Amadou & Mariam – Concorde 2, Brighton – 20th July 2018

Photo by Liam McMillen

Having been nominated for Grammys, French Victoires de la Musique prizes, supported bands such as Blur, Coldplay and U2, as well as performing at the 2009 Nobel Peace Prize ceremony, there’s no denying that Malian duo Amadou & Mariam are musical icons. With a back-catalogue of 20 years, they brought an effervescent, empowering and thought-provoking set to Concorde 2, made up of their brilliant fusion of disco, funk and traditional Mali music. A Friday night at Concorde 2 usually looks a lot different to this, so this was a pleasant surprise and a wonderfully unique evening.

With a newer sound that slightly eschews their Malian roots for a more funk, disco and soul sound, I was slightly worried that they’d do the same in a live setting. However, with an excellent six-piece band behind them, including backing singers, bongos and bass, they still carry all of the elements that made their breakout, Welcome to Mali, so excellent. Aside from Songhoy Blues, who are no doubt influenced by the duo, there’s no one else around the globe right now bringing world music to a mainstream audience and they should be heralded for it.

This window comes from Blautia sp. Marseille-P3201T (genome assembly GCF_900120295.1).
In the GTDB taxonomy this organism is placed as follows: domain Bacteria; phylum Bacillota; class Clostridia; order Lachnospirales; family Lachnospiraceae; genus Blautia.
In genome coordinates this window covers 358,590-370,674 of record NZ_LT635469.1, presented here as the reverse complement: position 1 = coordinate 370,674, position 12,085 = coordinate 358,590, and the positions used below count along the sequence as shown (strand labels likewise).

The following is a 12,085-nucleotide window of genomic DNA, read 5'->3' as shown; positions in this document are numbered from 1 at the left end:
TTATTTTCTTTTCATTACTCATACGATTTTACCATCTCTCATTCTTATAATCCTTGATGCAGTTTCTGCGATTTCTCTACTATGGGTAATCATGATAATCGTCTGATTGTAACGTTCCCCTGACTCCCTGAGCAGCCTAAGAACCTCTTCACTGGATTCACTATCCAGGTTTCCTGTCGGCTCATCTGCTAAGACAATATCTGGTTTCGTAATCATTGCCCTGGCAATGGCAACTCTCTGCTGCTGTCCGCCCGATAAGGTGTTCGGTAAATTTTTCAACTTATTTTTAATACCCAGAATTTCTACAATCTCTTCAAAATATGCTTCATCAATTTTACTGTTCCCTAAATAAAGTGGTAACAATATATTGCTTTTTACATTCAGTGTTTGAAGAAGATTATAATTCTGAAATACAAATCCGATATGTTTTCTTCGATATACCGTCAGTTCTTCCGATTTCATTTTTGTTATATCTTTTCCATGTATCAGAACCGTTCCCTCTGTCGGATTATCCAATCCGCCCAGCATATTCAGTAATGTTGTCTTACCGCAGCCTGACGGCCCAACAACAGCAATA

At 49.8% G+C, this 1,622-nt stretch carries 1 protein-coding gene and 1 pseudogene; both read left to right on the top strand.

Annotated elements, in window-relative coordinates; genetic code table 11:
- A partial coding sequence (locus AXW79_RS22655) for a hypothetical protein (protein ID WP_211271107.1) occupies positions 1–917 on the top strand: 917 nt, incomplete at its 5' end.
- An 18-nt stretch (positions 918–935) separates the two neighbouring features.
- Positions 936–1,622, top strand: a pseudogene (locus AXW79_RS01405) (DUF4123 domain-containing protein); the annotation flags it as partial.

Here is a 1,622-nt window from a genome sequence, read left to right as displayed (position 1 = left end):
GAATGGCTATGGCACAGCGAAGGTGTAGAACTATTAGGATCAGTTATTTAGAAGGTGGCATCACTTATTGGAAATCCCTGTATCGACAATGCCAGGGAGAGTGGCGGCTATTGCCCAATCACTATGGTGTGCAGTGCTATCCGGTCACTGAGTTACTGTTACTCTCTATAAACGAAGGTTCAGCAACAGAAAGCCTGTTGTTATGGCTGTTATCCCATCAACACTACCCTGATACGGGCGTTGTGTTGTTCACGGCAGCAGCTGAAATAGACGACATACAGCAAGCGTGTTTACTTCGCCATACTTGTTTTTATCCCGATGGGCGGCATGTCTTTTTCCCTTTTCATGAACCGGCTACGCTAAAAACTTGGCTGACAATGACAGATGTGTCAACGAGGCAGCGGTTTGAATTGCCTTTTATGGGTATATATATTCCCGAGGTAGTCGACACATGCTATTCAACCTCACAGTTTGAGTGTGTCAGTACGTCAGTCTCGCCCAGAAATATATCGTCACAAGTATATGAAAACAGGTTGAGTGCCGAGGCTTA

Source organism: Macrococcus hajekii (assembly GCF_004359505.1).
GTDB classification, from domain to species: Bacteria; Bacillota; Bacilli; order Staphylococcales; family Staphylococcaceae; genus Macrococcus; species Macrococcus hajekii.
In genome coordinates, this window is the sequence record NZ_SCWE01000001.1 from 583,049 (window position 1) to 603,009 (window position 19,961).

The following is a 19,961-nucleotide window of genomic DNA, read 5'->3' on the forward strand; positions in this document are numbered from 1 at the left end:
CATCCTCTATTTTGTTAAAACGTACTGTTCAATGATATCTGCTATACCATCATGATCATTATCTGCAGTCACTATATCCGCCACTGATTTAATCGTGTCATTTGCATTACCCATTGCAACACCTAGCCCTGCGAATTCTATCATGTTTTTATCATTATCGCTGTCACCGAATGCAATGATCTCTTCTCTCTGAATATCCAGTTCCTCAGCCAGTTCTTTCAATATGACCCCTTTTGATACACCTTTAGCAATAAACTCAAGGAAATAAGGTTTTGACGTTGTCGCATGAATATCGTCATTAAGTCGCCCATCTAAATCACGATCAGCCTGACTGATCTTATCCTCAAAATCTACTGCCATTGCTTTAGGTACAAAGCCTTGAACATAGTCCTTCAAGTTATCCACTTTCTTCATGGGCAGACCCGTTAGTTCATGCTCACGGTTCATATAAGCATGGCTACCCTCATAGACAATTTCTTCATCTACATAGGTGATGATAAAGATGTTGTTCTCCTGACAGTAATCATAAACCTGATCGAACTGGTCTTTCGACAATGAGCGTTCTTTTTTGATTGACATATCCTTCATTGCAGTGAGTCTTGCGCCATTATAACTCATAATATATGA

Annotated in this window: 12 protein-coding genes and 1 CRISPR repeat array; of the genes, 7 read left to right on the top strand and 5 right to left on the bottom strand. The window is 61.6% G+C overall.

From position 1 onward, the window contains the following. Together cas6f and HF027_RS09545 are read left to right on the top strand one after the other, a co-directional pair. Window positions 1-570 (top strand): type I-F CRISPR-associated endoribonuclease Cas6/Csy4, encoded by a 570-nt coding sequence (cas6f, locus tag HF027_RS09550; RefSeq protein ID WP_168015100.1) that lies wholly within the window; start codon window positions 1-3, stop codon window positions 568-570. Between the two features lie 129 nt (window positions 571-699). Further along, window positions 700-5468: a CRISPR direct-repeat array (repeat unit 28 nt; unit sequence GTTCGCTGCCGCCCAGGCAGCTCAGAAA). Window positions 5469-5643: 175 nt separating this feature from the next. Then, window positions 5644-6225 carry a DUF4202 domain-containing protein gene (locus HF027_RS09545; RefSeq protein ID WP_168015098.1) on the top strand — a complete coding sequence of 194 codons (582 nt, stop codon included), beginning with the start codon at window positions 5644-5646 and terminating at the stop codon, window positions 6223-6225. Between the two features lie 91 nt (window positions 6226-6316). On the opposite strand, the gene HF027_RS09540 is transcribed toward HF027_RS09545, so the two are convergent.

With a set largely surrounding last year’s La Confusion, their first album in five years which garnered them their most mainstream success for years, it was a funk-laden show that fell beautifully in tandem with the luscious warm evening glow outside on the seafront. It’s no surprise really, for an album we described as “Disco-funk-soul embellishment”, that from the first notes of Amadou’s guitar on opener ‘Ta Promesse’ the crowd reacted with thunderous applause. In fact, throughout the night it was a case of watching on with sheer awe of the duo’s talents. For good reason, too, as for sheer musicianship it’s hard to beat the Amadou & Mariam ensemble.

Of course, breakout single from La Confusion, ‘Bofou Safou’, was the highlight. Not only is it the best example of the success of the duo’s move into the world of disco but, with its slinking synths, exciting guitar line and Nile Rodgers’ style bass, it’s an incredibly upbeat song that the audience quickly became immersed in. One of the joys of the duo and their band, in fact, was their clever use of crowd interaction. Of course, with over three decades in the game you shouldn’t be surprised by this, but with frequent hand clapping, cheering and dancing along, there was hardly a line between band and audience.

The Amadou & Mariam story is certainly an uplifting one – having met at the Institute for Young Blind in Bamako back in 1975, they have subsequently fallen in love and worked together since – and it’s an atmosphere they portray on the live stage. With lyrics largely urging people to stand together in these tough times, as well as a beautiful amalgamate of world music and funk, this was an uplifting, rapturous showcase of the power of music and a glorious coming together of music fans from young to old. As a summer showcase, this was an utter delight.

Liam McMillen